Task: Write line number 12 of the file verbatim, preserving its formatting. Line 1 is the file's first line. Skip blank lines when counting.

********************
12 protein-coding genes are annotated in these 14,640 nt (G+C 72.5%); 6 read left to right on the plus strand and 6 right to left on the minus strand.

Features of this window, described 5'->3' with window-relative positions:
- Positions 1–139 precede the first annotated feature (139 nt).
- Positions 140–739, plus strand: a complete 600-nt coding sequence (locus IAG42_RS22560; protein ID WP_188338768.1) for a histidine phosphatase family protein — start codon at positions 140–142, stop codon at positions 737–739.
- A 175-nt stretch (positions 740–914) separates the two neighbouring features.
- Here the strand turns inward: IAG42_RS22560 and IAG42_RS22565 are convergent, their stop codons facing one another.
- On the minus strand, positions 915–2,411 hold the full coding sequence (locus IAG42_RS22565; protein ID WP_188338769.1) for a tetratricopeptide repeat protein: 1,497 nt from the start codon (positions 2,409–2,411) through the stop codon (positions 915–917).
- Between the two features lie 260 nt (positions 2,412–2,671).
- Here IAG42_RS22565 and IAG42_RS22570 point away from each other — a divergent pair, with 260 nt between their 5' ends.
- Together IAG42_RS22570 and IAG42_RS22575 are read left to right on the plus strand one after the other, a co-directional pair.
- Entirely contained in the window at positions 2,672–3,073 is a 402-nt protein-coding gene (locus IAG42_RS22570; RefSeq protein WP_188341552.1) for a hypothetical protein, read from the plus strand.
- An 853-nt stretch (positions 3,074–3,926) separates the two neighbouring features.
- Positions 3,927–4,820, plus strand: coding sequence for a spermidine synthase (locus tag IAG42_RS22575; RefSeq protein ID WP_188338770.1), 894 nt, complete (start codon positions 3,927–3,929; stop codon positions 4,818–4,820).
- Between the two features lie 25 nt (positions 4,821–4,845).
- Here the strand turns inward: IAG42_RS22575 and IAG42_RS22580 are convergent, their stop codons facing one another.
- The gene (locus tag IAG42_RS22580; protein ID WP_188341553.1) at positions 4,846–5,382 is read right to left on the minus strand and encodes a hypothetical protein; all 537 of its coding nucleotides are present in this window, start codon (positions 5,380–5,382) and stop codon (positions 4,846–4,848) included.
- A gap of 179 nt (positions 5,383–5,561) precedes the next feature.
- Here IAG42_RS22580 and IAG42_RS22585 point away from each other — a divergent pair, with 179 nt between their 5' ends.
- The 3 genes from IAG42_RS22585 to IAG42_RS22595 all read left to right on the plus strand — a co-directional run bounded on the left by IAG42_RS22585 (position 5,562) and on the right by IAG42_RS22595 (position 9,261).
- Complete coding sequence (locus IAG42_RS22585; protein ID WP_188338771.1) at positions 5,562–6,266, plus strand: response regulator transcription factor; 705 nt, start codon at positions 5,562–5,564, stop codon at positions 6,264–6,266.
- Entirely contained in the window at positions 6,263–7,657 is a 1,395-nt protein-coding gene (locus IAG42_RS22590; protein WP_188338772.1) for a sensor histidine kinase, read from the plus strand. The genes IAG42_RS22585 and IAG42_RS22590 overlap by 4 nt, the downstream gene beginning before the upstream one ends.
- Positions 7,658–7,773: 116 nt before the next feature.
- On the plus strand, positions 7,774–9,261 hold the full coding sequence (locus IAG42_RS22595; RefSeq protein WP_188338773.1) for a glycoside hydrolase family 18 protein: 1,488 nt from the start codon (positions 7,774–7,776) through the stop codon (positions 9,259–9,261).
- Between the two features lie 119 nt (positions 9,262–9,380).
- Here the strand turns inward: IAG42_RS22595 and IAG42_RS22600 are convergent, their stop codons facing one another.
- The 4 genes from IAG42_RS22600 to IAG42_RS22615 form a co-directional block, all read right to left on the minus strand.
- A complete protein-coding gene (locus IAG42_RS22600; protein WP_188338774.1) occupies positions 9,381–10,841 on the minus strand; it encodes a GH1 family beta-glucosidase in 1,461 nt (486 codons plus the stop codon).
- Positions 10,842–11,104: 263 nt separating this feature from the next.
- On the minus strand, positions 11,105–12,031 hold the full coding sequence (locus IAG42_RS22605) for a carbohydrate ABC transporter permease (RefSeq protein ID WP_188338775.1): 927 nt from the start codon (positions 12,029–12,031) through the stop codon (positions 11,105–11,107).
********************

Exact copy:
- An 853-nt stretch (positions 3,074–3,926) separates the two neighbouring features.